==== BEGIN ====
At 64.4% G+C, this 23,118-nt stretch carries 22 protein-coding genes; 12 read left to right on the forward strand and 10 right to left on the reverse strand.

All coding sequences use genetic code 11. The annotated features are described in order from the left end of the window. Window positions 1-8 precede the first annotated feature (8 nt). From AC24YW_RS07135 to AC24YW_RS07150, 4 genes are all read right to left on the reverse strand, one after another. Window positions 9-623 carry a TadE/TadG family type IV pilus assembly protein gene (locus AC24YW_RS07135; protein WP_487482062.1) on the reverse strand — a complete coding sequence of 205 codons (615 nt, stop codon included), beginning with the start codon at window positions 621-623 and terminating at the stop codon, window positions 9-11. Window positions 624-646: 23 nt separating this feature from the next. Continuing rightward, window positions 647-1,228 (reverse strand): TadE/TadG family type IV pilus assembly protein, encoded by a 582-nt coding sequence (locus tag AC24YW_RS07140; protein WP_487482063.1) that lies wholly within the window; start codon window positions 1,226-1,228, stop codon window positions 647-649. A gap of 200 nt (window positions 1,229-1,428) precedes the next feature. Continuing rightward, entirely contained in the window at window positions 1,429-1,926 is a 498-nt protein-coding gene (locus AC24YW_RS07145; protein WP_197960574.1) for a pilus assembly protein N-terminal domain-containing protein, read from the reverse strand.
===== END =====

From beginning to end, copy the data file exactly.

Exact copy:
At 64.4% G+C, this 23,118-nt stretch carries 22 protein-coding genes; 12 read left to right on the forward strand and 10 right to left on the reverse strand.

All coding sequences use genetic code 11. The annotated features are described in order from the left end of the window. Window positions 1-8 precede the first annotated feature (8 nt). From AC24YW_RS07135 to AC24YW_RS07150, 4 genes are all read right to left on the reverse strand, one after another. Window positions 9-623 carry a TadE/TadG family type IV pilus assembly protein gene (locus AC24YW_RS07135; protein WP_487482062.1) on the reverse strand — a complete coding sequence of 205 codons (615 nt, stop codon included), beginning with the start codon at window positions 621-623 and terminating at the stop codon, window positions 9-11. Window positions 624-646: 23 nt separating this feature from the next. Continuing rightward, window positions 647-1,228 (reverse strand): TadE/TadG family type IV pilus assembly protein, encoded by a 582-nt coding sequence (locus tag AC24YW_RS07140; protein WP_487482063.1) that lies wholly within the window; start codon window positions 1,226-1,228, stop codon window positions 647-649. A gap of 200 nt (window positions 1,229-1,428) precedes the next feature. Continuing rightward, entirely contained in the window at window positions 1,429-1,926 is a 498-nt protein-coding gene (locus AC24YW_RS07145; protein WP_197960574.1) for a pilus assembly protein N-terminal domain-containing protein, read from the reverse strand.